Swallowing studies are usually conducted for two reasons: to assess why patients have difficulty ingesting food and drink, and to investigate functional and structural factors contributing to speech pathologies. Because the services share several characteristics, coders often confuse the codes for them 74230 and 70371.
"Nonetheless, these services are very different and are conducted for very different reasons," notes Deepa Malhotra, CPC, director of coding at Health Care Information Services, a physician billing company in Willowbrook, Ill. "Coders need to be able to read the radiologist's notes and determine what prompted the study to assign the correct code."
Ability to Swallow Described in 74230
The service reported most often by radiologists is CPT 74230 (Swallowing function, with cineradiography/videoradi-ography), often referred to as a classic modified barium swallow, according to Renee Deville, a radiology coder with Physician Management Consultants in Monroe, La. "The study allows the physician to create images of a patient's mouth and throat while swallowing," she says. "The doctor can measure physiological function and observe the rate at which various substances can be swallowed."
A swallowing-function study can be ordered for several conditions, Deville says. Common uses include patients with the effects of a stroke (436, Acute, but ill-defined, cerebrovascular disease; 438.11, Late effects of cerebrovascular disease, aphasia; 438.12, Late effects of cerebrovascular disease, dysphasia) or with difficulties from Parkinson's disease (332.0-332.1). In addition, swallowing studies may be performed for patients diagnosed with malignant neoplasms of the esophagus (e.g., 150.0-150.9), neoplasms of the larynx (e.g., 235.6) and pneumonia due to inhalation of food or vomitus (e.g., 507.0). Increasingly, she adds, they are conducted in children who have feeding problems (ICD-9 783.3 ), and they are especially valuable when used to evaluate patients who are at risk for aspirating food into their airway (trachea and lungs) while eating.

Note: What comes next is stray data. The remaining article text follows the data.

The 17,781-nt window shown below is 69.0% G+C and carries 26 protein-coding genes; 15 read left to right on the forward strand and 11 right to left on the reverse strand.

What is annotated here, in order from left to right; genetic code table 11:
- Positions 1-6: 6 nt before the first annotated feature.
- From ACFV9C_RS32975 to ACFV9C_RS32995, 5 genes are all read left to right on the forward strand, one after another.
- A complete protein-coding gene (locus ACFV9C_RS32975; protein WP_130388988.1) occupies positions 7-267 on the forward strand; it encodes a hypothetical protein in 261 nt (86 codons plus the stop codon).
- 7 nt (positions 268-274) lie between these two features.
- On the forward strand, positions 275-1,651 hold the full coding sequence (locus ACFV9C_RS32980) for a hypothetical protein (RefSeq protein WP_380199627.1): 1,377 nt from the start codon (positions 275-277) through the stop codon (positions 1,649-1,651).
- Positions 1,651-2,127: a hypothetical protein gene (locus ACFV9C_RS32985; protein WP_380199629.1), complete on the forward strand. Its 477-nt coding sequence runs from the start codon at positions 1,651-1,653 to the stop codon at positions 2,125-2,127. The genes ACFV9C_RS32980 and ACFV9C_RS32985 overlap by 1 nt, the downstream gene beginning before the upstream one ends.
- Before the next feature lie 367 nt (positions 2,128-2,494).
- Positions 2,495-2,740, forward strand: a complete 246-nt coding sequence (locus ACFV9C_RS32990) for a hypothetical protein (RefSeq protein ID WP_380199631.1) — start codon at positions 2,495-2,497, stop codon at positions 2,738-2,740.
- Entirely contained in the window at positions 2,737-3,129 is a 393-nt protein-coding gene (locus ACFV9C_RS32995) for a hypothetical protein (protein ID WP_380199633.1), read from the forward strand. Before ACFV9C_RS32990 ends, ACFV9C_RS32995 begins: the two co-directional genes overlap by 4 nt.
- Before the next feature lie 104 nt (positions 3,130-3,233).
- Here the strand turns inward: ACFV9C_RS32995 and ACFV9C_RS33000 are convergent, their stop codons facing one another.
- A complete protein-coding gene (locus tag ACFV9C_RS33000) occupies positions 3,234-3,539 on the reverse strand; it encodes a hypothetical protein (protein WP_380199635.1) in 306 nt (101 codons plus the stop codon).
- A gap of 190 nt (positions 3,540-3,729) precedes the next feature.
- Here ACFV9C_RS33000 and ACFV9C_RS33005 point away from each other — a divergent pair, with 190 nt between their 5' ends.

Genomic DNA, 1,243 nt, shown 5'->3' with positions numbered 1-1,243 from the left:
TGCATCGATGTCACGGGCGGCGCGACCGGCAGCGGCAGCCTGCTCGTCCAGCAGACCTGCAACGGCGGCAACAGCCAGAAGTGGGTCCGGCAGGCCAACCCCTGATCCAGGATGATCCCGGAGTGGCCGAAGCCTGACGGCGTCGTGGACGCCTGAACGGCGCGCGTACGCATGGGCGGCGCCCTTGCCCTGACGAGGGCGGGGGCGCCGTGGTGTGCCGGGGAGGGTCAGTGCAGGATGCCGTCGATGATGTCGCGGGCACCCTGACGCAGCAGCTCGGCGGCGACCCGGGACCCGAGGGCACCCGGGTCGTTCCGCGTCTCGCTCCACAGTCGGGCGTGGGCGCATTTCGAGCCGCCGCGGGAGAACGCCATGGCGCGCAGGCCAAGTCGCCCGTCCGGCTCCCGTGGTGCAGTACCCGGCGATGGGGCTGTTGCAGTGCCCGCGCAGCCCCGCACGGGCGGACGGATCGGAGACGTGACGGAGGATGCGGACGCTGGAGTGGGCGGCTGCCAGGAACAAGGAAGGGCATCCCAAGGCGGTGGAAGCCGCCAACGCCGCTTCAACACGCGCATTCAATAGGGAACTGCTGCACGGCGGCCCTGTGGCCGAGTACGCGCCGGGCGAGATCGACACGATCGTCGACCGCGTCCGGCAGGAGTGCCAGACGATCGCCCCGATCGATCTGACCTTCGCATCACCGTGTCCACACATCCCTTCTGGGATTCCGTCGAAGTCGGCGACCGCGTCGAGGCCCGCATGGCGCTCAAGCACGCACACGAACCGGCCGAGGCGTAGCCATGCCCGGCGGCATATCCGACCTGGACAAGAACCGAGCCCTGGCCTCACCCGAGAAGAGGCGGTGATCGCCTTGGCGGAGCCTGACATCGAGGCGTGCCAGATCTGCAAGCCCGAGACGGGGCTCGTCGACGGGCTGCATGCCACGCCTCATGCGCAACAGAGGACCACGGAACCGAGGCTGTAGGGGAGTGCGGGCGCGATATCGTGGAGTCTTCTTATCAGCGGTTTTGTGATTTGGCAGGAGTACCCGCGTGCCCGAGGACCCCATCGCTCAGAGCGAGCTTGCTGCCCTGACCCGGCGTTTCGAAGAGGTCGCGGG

The radiologist uses videofluoroscopy to view the function of the oral cavity, pharynx (which closes as food progresses through it during the swallow) and cervical esophagus. During the exam, patients are given graduated amounts of thin liquids and solid foods. Deville notes that the radiologist conducts a fluorographic study to measure the patient's ability to swallow each substance and records the data on video for in-depth analysis.
A speech pathologist is typically involved in the study. The procedural component reflecting his or her services would be assigned 92525 (Evaluation of swallowing and oral function for feeding), while the radiologist performing the fluoroscopy would report 74230.
Speech Evaluation Described in 70371
According to Malhotra, 70371 (Complex dynamic pharyngeal and speech evaluation by cine or video recording) describes the study of the movements of tissues in the mouth and throat and is [...]